First batch of Latvia's KGB archives published online

Take note – story published 4 years ago

The Latvian National Archives have published the first part of a document trove of the former Soviet secret police - the KGB - that was discovered at the time when the USSR collapsed.

Available at, the archive includes alphabetic and statistical card indexes, the dossiers of recruited KGB agents, the KGB employees' phonebooks, as well as materials on the Central Committee of the Communist Party of Soviet Latvia.

Accessible by providing the Latvian equivalent of a social security number, it seems that in reality only the email address has to be a valid one to register for access as LSM was able to register with fake credentials.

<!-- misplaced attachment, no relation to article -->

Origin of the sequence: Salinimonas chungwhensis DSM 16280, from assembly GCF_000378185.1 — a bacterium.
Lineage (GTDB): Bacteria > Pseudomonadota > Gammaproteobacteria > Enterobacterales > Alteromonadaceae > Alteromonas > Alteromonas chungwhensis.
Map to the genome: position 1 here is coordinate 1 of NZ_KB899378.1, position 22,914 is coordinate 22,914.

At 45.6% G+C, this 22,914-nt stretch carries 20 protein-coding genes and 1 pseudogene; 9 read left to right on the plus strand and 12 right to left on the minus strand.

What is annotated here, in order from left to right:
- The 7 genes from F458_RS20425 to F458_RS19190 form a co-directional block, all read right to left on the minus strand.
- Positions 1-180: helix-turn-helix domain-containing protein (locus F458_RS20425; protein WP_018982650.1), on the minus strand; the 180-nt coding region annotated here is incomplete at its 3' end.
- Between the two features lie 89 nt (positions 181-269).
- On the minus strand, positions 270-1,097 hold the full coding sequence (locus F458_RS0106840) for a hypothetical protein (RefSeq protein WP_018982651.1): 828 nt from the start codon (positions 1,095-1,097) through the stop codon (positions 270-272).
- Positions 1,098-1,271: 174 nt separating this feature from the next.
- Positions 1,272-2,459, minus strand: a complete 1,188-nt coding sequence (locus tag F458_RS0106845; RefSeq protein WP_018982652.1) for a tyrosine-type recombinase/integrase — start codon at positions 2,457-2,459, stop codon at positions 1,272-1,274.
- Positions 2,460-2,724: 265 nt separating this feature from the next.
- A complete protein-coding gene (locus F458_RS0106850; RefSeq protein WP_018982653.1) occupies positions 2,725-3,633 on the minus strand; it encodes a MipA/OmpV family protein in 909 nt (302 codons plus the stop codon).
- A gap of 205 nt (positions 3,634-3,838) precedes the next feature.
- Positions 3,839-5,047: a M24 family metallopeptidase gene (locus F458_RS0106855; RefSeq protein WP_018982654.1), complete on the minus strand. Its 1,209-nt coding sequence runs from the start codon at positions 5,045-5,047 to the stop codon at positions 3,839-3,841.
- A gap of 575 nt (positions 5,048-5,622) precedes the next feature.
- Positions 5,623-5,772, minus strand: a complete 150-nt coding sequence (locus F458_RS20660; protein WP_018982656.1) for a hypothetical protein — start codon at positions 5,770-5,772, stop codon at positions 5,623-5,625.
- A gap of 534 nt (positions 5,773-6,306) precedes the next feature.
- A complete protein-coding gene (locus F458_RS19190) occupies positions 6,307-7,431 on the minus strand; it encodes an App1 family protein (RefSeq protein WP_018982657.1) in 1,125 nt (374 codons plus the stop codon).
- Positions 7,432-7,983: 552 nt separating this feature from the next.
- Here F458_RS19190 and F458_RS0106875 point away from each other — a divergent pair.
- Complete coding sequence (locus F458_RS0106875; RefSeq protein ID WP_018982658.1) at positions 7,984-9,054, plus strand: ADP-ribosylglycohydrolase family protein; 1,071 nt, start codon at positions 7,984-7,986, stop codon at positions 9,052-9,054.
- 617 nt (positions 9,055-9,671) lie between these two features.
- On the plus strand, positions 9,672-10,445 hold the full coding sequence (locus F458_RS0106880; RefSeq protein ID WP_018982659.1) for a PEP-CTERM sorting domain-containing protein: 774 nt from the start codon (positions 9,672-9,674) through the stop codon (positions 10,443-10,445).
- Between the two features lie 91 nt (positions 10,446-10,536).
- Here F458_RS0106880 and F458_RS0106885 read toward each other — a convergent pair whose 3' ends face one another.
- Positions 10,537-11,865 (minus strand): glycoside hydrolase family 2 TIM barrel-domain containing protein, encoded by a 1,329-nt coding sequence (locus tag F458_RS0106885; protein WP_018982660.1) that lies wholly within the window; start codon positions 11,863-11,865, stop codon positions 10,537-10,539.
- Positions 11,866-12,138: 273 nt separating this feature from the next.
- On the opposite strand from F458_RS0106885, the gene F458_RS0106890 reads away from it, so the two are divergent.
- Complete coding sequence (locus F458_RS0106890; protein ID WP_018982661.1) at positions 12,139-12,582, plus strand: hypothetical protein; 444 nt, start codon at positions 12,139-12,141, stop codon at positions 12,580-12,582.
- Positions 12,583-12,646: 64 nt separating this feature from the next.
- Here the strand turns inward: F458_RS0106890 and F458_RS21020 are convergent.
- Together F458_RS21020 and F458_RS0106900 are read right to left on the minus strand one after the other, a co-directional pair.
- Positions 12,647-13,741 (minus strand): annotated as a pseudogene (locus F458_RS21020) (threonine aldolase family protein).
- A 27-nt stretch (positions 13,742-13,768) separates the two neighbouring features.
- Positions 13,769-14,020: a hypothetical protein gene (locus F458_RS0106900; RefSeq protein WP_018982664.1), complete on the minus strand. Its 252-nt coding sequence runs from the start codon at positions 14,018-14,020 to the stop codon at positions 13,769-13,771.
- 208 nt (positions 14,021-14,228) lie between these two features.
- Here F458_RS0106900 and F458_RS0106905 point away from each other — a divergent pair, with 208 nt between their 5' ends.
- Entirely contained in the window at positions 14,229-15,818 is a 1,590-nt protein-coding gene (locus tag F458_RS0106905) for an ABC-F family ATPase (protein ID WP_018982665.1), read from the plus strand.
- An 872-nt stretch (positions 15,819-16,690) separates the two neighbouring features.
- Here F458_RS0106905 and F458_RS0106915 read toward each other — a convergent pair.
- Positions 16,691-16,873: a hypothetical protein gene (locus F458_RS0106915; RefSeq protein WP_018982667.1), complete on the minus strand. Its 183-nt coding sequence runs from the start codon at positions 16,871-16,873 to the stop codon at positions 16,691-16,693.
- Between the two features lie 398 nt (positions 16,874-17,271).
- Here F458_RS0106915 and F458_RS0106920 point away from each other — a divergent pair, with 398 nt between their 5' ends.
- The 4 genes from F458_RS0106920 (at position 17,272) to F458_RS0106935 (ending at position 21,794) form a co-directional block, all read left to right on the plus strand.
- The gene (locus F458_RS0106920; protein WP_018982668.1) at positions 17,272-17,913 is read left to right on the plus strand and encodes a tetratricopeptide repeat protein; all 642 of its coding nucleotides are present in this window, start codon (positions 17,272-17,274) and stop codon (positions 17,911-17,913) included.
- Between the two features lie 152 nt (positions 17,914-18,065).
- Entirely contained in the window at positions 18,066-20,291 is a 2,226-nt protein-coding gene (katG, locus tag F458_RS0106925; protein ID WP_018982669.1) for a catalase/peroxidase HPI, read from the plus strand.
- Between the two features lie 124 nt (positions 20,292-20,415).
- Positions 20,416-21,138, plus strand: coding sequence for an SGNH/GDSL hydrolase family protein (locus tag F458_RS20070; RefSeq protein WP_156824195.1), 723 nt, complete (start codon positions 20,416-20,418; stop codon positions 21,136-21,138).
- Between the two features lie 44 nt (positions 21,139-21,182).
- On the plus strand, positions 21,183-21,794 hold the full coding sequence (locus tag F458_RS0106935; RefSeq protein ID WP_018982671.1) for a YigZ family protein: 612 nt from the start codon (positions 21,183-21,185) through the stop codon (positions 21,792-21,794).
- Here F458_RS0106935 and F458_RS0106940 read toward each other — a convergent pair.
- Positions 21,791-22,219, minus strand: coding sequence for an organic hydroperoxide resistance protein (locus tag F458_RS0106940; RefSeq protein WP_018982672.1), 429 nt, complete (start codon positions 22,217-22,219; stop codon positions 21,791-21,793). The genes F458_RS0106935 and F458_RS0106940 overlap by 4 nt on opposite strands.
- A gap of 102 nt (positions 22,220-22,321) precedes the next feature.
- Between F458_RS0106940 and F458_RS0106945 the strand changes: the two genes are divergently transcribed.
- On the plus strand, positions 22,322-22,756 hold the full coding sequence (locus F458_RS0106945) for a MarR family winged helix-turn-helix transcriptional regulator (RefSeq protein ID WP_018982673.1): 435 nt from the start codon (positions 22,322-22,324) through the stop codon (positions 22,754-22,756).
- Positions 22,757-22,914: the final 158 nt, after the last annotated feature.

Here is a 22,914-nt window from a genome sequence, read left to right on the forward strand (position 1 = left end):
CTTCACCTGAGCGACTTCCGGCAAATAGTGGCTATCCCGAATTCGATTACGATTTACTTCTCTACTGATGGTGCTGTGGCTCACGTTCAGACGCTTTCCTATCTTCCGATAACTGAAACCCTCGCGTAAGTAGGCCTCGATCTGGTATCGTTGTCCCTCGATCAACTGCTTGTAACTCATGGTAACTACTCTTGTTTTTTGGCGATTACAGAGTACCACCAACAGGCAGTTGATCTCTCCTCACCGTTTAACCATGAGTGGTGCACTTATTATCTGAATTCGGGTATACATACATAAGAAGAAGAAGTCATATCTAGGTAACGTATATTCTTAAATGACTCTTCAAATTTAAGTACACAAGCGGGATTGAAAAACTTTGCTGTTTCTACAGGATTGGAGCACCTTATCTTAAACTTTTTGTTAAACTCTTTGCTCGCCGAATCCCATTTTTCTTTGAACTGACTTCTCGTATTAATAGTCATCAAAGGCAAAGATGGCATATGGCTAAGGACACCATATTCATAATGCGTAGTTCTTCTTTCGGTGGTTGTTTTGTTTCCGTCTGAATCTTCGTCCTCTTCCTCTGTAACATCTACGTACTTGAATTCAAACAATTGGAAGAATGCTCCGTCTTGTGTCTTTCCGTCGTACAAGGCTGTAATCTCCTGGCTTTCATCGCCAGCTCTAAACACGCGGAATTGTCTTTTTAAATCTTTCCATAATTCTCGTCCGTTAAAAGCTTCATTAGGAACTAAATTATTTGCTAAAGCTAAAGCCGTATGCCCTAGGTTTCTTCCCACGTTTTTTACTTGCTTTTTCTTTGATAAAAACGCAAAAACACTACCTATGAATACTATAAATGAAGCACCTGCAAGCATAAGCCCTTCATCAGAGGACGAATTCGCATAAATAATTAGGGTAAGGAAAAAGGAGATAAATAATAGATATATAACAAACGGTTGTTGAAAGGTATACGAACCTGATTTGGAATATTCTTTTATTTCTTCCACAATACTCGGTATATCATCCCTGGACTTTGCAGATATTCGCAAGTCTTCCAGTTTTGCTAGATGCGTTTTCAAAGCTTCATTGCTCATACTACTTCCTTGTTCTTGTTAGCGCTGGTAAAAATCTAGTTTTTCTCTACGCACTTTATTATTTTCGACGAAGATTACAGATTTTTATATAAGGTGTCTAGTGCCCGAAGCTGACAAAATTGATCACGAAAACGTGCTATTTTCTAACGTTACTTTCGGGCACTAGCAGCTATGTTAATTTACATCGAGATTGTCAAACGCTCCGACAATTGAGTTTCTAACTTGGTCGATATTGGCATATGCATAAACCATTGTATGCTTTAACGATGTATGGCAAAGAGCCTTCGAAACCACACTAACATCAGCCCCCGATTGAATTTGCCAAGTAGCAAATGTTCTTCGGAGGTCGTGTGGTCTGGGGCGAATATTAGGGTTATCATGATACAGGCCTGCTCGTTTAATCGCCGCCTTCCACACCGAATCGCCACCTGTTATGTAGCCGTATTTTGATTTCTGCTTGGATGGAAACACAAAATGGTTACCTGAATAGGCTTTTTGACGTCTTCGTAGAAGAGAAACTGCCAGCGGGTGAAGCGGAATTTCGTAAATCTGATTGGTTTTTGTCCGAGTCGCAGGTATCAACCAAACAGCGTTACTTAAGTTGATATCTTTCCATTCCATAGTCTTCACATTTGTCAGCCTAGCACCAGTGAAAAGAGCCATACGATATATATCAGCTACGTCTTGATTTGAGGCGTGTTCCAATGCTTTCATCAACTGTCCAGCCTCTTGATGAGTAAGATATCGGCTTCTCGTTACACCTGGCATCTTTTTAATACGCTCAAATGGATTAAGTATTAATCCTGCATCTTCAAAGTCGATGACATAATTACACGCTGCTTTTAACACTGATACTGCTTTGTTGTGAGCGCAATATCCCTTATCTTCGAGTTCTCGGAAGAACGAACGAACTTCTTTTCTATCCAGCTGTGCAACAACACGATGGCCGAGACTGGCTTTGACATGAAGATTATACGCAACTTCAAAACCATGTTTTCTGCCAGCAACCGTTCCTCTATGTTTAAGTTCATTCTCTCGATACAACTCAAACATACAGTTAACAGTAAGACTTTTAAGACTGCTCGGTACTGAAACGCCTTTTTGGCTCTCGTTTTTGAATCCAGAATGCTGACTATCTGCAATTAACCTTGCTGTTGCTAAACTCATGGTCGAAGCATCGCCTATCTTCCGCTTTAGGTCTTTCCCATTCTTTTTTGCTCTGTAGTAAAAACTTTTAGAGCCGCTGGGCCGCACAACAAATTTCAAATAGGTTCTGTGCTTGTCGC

According to Latvia's state bulletin, the index spans some 4,300 out of about 25,000 KGB agents active in the period from 1953 to 1991, but it mostly concerns agents active in the late 1980s.

It's clear that the archive is incomplete. For days, black smoke was seen rising from the chimneys of the KGB building before it was overtaken by pro-independence forces as the USSR fell. 

The index cards have the name, surname, year and location of birth, address, workplace, nationality, education, code name and other information on KGB recruits.

Archives related to communist party management are to be published next year. 

Read more about the KGB archives here. A complementary piece discusses a couple of problems with the reliability of the files

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